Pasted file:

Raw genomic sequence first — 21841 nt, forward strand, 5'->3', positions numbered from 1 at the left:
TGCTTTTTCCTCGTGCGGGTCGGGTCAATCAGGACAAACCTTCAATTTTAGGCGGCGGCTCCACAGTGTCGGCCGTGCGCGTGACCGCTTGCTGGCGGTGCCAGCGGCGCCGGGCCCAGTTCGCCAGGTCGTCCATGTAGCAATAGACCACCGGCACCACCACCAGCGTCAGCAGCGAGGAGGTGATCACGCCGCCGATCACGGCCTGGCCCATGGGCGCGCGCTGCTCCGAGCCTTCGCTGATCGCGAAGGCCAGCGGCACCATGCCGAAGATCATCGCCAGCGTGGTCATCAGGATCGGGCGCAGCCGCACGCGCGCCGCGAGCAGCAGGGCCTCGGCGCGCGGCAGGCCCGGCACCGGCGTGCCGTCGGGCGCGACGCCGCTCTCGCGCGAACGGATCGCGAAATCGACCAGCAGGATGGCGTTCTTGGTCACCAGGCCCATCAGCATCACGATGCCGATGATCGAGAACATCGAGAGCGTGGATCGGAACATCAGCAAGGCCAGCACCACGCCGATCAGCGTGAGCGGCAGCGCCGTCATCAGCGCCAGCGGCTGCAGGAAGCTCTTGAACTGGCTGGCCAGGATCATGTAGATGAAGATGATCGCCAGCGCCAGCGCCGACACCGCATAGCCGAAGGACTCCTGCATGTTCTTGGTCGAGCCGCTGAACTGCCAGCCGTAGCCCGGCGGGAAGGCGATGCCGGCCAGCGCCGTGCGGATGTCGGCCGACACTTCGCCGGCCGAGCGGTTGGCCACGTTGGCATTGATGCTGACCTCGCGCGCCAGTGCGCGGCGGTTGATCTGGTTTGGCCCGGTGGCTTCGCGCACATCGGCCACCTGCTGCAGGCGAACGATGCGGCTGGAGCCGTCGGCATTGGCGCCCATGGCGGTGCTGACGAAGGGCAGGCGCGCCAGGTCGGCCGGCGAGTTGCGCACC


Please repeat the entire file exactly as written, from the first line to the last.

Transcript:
Raw genomic sequence first — 21841 nt, forward strand, 5'->3', positions numbered from 1 at the left:
TGCTTTTTCCTCGTGCGGGTCGGGTCAATCAGGACAAACCTTCAATTTTAGGCGGCGGCTCCACAGTGTCGGCCGTGCGCGTGACCGCTTGCTGGCGGTGCCAGCGGCGCCGGGCCCAGTTCGCCAGGTCGTCCATGTAGCAATAGACCACCGGCACCACCACCAGCGTCAGCAGCGAGGAGGTGATCACGCCGCCGATCACGGCCTGGCCCATGGGCGCGCGCTGCTCCGAGCCTTCGCTGATCGCGAAGGCCAGCGGCACCATGCCGAAGATCATCGCCAGCGTGGTCATCAGGATCGGGCGCAGCCGCACGCGCGCCGCGAGCAGCAGGGCCTCGGCGCGCGGCAGGCCCGGCACCGGCGTGCCGTCGGGCGCGACGCCGCTCTCGCGCGAACGGATCGCGAAATCGACCAGCAGGATGGCGTTCTTGGTCACCAGGCCCATCAGCATCACGATGCCGATGATCGAGAACATCGAGAGCGTGGATCGGAACATCAGCAAGGCCAGCACCACGCCGATCAGCGTGAGCGGCAGCGCCGTCATCAGCGCCAGCGGCTGCAGGAAGCTCTTGAACTGGCTGGCCAGGATCATGTAGATGAAGATGATCGCCAGCGCCAGCGCCGACACCGCATAGCCGAAGGACTCCTGCATGTTCTTGGTCGAGCCGCTGAACTGCCAGCCGTAGCCCGGCGGGAAGGCGATGCCGGCCAGCGCCGTGCGGATGTCGGCCGACACTTCGCCGGCCGAGCGGTTGGCCACGTTGGCATTGATGCTGACCTCGCGCGCCAGTGCGCGGCGGTTGATCTGGTTTGGCCCGGTGGCTTCGCGCACATCGGCCACCTGCTGCAGGCGAACGATGCGGCTGGAGCCGTCGGCATTGGCGCCCATGGCGGTGCTGACGAAGGGCAGGCGCGCCAGGTCGGCCGGCGAGTTGCGCACC